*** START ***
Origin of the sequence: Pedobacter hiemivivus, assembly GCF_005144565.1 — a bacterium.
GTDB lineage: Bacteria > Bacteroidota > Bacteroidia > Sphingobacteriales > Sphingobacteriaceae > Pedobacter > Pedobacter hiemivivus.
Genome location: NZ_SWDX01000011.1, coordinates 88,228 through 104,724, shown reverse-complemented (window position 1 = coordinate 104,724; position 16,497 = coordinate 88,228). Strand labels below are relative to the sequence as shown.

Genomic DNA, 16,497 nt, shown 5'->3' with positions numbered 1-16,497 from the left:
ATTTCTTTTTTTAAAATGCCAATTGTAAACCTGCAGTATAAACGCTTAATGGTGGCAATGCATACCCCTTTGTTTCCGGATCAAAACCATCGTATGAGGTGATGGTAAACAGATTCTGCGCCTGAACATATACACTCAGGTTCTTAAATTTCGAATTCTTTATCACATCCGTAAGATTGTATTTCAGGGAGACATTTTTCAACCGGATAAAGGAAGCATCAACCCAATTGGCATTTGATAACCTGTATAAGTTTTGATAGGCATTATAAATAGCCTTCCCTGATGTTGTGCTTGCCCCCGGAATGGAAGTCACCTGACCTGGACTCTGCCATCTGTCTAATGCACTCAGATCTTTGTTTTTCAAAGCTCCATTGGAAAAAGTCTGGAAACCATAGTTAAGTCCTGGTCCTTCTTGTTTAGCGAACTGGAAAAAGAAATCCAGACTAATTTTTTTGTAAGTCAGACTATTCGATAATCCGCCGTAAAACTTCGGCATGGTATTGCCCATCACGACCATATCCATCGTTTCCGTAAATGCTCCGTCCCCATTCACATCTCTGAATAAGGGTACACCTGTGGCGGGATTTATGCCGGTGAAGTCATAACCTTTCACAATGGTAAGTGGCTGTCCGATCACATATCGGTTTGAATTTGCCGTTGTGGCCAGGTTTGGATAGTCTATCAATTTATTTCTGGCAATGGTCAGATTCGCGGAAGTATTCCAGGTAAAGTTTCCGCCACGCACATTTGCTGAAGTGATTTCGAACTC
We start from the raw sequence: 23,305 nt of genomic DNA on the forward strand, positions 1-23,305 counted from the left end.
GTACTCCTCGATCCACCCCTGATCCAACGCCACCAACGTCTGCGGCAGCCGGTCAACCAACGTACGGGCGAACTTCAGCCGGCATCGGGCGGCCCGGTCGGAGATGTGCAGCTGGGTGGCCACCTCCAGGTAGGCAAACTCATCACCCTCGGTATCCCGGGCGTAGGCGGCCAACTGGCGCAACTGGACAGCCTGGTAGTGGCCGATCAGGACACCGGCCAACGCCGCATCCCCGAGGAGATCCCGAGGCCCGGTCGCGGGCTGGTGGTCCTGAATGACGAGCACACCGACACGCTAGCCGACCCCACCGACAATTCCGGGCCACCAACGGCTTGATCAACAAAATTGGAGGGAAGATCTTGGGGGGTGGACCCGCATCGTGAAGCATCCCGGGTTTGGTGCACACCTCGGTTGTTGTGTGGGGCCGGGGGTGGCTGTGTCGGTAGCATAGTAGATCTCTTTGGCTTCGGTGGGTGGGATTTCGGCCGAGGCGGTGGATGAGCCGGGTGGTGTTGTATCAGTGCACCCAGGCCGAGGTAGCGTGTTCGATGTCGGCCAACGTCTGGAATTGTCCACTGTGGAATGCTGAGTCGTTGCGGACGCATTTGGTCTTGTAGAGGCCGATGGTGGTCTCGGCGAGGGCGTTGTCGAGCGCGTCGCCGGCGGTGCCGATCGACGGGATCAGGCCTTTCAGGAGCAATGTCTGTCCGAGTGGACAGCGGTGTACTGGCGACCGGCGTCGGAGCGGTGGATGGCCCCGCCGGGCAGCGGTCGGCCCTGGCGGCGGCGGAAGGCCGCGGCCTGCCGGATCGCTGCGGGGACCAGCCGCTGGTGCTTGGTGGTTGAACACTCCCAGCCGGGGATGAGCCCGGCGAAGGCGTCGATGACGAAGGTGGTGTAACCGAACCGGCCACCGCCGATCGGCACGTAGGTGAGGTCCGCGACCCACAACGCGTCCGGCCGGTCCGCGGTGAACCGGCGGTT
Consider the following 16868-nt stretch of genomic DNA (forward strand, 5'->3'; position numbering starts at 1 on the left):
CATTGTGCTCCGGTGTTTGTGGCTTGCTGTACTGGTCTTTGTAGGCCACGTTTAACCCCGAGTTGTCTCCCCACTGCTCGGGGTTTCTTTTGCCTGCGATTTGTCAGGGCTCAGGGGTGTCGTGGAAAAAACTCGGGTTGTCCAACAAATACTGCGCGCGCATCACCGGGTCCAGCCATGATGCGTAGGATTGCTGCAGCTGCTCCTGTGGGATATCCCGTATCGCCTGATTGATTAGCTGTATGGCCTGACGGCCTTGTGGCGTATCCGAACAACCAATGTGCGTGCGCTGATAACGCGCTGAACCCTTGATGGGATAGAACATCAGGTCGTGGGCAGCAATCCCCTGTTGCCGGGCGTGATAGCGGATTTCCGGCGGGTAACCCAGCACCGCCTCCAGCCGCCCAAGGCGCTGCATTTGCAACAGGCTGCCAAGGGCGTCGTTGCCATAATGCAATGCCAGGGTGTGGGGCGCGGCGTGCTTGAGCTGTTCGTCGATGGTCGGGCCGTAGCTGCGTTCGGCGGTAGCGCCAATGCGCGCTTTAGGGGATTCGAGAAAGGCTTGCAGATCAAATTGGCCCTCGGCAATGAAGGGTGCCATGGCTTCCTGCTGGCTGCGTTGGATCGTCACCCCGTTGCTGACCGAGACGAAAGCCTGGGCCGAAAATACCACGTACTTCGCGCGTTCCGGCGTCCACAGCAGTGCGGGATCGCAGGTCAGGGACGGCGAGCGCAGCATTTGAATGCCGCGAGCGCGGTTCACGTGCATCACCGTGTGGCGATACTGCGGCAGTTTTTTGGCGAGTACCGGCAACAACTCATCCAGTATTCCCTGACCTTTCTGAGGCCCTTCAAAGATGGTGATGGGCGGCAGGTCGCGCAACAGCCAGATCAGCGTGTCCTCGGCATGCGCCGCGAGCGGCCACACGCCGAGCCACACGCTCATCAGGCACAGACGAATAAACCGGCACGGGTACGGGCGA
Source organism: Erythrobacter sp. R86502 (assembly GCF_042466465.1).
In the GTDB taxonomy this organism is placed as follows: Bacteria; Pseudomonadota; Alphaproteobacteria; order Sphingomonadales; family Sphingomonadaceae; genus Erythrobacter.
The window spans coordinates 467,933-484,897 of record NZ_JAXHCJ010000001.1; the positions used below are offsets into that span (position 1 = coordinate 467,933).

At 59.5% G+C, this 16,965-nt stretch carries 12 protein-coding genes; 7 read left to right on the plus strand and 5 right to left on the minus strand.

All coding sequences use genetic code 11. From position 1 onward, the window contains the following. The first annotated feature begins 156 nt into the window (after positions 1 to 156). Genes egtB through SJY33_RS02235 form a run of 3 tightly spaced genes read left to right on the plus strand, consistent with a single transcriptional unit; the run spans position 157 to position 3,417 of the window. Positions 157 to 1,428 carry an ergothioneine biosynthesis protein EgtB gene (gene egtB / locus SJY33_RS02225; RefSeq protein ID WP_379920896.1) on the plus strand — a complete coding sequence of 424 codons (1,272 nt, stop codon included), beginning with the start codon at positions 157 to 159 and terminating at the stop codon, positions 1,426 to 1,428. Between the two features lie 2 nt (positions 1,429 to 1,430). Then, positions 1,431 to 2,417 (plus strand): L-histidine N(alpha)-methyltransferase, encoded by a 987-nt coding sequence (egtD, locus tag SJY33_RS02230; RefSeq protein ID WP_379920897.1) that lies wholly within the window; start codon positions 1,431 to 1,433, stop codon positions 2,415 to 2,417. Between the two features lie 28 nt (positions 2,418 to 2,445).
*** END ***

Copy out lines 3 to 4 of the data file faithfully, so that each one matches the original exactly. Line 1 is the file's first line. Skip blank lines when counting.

Genome location: NZ_SWDX01000011.1, coordinates 88,228 through 104,724, shown reverse-complemented (window position 1 = coordinate 104,724; position 16,497 = coordinate 88,228). Strand labels below are relative to the sequence as shown.

Genomic DNA, 16,497 nt, shown 5'->3' with positions numbered 1-16,497 from the left: